The macrominerals are the seven main minerals that your body needs to function properly. They support your body with a wide range of functions including maintaining fluid balance, promoting metabolism and regulating blood pressure. In this article I will be covering each of the seven in more detail.
Calcium was discovered by Sir Humphry Davy in 1808. Approximately 1.5% of an average adult’s bodyweight is made up of this nutrient. The main role of calcium in the body is to promote strong bones and teeth. It also helps control blood pressure, muscle contractions and nerve transmission.
The recommended daily allowance (RDA) for calcium increases with age. Children aged 0-6 months require just 210mg per day whilst adults aged 51 years and older require a much higher 1200mg per day. Dairy products are often the best source of this macromineral with cheese (721mg per 100g), milk (114mg per 100ml) and yoghurt (200mg per 100g) containing very high levels.
Overdosing on calcium by consuming 3000mg per day or more can lead to dehydration, diarrhea, nausea, stomach pain and vomiting. Failing to consume the RDA can be just as bad and may cause high blood pressure, muscle cramps and osteoporosis (reduced bone density).
Chloride was discovered as a compound by Carl Whilhelm Scheele in 1774. It was later isolated by Sir Humphry Davy in 1807. Around 0.15% of an average adult’s bodyweight is chloride. This macromineral has a number of roles in the body which include assisting with the production of glandular hormones, maintaining blood pressure, maintaining fluid balance, removing waste materials from the body and supporting metabolism.
The RDA for chloride increases with age. Children aged 0-6 years require around 180mg per day whilst adults require 750mg per day. The best food sources of this nutrient include butter (1300mg per 100g), olives (300mg per 100g) and whole grain bread (860mg per 100g).
Whilst there is no recommended upper limit (UL) for chloride some people have experienced breathing difficulties, fluid retention and high blood pressure if they eat extremely large amounts. Not consuming enough of this nutrient can also have adverse effects on your body leading to muscles spasms and weakness.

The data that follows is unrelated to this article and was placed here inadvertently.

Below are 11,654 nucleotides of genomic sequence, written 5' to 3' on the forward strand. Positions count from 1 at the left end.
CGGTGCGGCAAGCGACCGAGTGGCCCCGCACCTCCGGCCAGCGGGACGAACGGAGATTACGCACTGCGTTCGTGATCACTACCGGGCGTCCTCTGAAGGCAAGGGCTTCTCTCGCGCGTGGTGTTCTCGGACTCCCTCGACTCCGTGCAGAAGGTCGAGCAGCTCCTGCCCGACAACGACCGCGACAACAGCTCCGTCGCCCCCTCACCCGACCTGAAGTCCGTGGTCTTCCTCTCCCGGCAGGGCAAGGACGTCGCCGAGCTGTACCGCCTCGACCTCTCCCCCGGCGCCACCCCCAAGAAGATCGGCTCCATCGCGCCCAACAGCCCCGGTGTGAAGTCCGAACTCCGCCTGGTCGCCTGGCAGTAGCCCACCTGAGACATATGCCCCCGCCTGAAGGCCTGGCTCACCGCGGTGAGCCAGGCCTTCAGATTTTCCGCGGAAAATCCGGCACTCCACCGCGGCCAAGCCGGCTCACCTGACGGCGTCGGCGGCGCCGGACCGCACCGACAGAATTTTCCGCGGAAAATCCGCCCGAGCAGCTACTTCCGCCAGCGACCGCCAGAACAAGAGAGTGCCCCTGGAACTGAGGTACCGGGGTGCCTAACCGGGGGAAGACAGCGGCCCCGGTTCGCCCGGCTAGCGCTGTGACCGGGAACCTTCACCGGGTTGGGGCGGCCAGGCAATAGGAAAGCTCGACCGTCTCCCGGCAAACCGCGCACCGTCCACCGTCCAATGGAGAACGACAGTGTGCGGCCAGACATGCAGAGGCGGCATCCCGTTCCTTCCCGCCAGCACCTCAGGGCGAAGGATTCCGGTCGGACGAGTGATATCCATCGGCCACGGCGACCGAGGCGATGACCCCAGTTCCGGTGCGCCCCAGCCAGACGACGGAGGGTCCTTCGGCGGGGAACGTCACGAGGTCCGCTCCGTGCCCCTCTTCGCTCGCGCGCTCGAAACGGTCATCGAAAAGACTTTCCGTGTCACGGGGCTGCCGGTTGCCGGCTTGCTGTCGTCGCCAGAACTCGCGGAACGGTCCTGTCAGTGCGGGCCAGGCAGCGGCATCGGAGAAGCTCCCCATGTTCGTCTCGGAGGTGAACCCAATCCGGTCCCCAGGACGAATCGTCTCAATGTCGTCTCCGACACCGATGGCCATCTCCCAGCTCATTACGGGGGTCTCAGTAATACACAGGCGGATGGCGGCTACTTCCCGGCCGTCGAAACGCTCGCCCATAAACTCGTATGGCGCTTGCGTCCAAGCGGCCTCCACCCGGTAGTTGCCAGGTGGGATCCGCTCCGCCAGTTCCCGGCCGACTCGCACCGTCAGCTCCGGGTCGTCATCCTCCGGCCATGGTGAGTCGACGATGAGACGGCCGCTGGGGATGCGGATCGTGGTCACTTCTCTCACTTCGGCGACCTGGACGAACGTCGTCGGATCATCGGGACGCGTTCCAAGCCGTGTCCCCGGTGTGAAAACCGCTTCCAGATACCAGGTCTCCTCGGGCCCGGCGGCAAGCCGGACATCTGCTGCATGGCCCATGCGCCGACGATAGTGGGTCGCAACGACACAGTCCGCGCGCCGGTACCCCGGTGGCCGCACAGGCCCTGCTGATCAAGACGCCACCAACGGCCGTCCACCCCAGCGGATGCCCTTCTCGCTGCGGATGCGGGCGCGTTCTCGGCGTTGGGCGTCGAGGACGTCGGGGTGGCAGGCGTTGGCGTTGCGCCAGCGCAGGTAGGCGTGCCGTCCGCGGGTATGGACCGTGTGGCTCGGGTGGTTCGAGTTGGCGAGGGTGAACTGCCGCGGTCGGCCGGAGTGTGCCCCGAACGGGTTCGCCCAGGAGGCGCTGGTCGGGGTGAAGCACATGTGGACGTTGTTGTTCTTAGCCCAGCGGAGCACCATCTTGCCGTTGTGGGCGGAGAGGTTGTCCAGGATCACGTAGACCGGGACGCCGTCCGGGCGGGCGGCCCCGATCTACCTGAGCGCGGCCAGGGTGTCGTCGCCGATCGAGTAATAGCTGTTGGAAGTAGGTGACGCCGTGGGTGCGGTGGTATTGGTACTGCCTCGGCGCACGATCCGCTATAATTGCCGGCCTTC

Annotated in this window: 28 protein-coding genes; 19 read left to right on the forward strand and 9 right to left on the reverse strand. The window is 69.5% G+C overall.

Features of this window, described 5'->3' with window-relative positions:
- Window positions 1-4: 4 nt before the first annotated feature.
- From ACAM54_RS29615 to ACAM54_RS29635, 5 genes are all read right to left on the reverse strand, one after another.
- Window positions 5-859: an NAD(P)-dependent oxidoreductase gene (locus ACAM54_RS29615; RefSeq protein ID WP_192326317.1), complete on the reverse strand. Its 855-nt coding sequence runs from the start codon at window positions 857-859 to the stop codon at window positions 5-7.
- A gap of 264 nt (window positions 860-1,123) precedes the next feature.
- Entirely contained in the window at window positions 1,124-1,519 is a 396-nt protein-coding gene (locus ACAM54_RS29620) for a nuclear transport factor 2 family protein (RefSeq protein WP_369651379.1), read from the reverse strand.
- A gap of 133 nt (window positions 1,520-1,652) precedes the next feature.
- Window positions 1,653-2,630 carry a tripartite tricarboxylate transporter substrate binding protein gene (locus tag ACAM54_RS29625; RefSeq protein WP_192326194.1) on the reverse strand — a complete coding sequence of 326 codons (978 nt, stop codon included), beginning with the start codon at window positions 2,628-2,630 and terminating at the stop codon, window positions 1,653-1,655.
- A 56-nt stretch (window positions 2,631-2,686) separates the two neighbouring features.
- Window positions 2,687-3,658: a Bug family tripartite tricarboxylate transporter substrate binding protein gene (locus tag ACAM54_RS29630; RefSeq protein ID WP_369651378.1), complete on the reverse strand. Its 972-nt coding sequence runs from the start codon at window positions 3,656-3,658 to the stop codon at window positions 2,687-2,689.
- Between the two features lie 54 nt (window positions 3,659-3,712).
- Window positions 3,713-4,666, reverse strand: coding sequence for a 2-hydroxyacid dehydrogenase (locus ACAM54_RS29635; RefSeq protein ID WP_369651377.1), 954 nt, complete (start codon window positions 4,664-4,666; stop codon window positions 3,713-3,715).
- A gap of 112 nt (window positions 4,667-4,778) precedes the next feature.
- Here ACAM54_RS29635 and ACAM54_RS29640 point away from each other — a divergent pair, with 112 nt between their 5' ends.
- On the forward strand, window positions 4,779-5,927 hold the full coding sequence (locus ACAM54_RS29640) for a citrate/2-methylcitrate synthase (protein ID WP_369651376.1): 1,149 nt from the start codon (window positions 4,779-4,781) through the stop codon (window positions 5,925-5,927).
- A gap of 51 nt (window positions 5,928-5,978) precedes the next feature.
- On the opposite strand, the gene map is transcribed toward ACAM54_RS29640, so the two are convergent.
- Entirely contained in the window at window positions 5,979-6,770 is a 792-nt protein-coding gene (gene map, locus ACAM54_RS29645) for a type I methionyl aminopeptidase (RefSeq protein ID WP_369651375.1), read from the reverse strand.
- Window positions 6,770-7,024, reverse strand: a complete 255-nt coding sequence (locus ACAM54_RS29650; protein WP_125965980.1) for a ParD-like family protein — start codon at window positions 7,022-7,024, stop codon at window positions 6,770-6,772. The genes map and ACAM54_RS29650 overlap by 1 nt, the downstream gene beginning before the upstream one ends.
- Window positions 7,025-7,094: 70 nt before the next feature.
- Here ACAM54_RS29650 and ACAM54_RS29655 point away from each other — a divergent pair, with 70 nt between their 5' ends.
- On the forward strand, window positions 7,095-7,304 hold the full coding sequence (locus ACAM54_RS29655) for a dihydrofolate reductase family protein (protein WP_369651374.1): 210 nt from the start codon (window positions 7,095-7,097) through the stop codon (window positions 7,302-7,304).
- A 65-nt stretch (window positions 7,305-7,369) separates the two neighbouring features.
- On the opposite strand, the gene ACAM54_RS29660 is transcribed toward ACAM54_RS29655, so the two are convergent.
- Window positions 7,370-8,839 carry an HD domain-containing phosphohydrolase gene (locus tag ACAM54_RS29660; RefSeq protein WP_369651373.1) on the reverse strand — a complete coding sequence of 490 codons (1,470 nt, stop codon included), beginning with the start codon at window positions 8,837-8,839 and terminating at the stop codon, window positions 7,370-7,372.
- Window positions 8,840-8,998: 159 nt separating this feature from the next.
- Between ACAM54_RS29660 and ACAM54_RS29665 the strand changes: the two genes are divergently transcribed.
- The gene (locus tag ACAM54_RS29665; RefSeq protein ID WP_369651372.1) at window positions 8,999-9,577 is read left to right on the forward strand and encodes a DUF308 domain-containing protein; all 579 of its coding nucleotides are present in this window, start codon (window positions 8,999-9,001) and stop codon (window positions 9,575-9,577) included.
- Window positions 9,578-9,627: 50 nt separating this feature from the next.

Magnesium was initially discovered by Henry Wicker in 1618 in the form of ‘Epsom Salts’. It was later isolated in 1808 by Sir Humphry Davy. Approximately 0.05% of an average adult’s bodyweight is magnesium. It is responsible for over 300 biochemical reactions in the human body which include promoting metabolism, helping the muscles and nerves relax and supporting healthy bone growth.
The RDA for magnesium increases with age. Children aged 0-6 months need just 30mg per day of this macromineral whilst adults aged 31 years and older require considerably more (men need 420mg per day, women need 320mg per day and pregnant women need 360mg per day). The richest food sources of this nutrient are quite varied with almonds (279mg per 100g), brazil nuts (229mg per 100g) and spinach (87mg per 100g) all containing high levels.
Consuming 1000mg or more of magnesium per day can lead to a number of negative symptoms including diarrhea, fatigue and stomach cramps. Failing to get enough of this nutrient can also have negative effects and cause muscle cramps, nausea, numbness and vomiting.
Phosphorus was discovered by accident in 1669 during an experiment where the German alchemist Henning Brand tried to convert metals into gold. It represents around 1% of an average adult’s bodyweight. The main role of phosphorus is to work in conjunction with calcium and promote the development of strong bones and teeth. It also activates the B-complex vitamins and assists in the production of the genetic information carriers – deoxyribonucleic acid (DNA) and ribonucleic acid (RNA).
The RDA for this macromineral varies with age. Children aged 0-6 months need to consume just 100mg per day of this nutrient. This requirement increases to 1250mg per day for children aged 9-18 years old but then drops to 700mg per day for adults aged 19 years and older. High protein foods are the best way to get your daily phosphorus with beef fillet steak (265mg per 100g), cheddar cheese (520mg per 100g) and chicken (190mg per 100g) all very rich sources.